Is your home prepared for the cold season? | nnbusinessview.com

Is your home prepared for the cold season?

Steve Bohler
Special to the NNBW

Steve Bohler

It's that time of year again. If you haven't done it already, now is a great time to prepare for the upcoming cold months of winter. Preventative maintenance really pays off when it comes to winter preparation. Property damage caused from the cold and ice can be costly.

Therefore, here are a few steps to get you started:

Check Windows and Doors for Drafts

Inspect all of your windows and doors for cold air that may be seeping in, and install weather stripping or caulk, if needed. Switch-out your screen doors for glass.

Heating and Ventilation

Switch ceiling fans to the clockwise position which will help blow the warm air downward and will help with enhanced energy efficiency. Remove window air conditioning units and make sure window seal is tight. Flush the hot water heater tank to remove sediment, and check the pressure relief valve. Also, check to make sure smoke alarms and carbon monoxide detectors are in good working order.

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Clean Your Gutters

Make sure your gutters are cleaned because if they are clogged with leaves and debris, they are more apt to freeze and cause blockages. Also, blocked gutters can allow melting ice and snow to seep into your roof or flood your home's foundation.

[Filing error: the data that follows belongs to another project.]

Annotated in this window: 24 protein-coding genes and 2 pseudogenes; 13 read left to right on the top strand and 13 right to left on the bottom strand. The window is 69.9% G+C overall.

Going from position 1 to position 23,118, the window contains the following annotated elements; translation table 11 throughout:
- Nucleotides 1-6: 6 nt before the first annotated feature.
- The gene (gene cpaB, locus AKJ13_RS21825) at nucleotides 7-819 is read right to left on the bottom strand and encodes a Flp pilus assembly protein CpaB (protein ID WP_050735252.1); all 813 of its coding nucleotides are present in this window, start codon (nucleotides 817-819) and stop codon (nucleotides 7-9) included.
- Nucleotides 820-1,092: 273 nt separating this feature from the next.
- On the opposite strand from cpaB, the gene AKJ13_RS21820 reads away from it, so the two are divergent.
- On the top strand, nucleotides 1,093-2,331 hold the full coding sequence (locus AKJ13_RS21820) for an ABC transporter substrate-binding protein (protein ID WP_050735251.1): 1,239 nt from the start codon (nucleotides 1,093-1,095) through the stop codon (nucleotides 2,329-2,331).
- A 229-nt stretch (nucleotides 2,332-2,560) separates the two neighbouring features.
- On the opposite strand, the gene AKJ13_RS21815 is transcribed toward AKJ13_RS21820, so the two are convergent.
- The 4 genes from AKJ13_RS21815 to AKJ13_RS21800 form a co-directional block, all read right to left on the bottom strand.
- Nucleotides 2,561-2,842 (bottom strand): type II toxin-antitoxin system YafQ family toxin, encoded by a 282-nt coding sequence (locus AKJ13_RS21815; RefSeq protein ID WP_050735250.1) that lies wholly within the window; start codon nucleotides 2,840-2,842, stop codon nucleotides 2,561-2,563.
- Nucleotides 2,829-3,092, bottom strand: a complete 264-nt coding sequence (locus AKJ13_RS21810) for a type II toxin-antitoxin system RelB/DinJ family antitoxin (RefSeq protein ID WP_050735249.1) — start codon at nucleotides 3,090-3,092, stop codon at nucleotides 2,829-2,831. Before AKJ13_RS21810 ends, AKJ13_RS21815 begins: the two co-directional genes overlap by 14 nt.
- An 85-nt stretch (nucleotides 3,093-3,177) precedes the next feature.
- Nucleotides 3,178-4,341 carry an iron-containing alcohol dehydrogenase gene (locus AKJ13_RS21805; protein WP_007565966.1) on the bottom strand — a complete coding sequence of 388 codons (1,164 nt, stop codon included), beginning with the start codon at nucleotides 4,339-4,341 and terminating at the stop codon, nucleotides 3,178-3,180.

Close Down the Deck and Patio

Cover the patio furniture or better yet store it inside. Shut down the sprinkler system and drain the hoses and place in the garage. Also, empty ceramic pots and store them inside so they do not crack in the freezing temperatures.

Call the Chimney Sweep

A dirty chimney can affect air quality and also become a fire hazard. The Chimney Safety Institute of America recommends having your chimney inspected and cleaned annually. Keep in the mind, the more you use it, the more likely you need to have it cleaned. Typically, the cost to have a chimney serviced ranges between $125 and $200.

Plan for the Worst, Hope for the Best

Winter temperatures in Northern Nevada can vary greatly. Therefore, it is best to be prepared for the worst, and hope for the best. Make sure your snowblower is in working order before the snow starts to fly; and have a good shovel ready to go and plenty of snow melt.

Additionally, a portable generator is a great investment. Also, check your emergency kit for flashlights, fresh batteries, snacks and water.

For more homeowner information or to find a licensed real estate professional, contact the Sierra Nevada Association of Realtors at 775-885-7200 or http://www.snar.org.

Steve Bohler is president of the Sierra Nevada Association of Realtors. Back in 2003, he opened his own real estate agency, Pinion Pines Realty, in Wellington, Nevada. Feel free to contact Steve at stevebohler@gmail.com or 775-465-2653.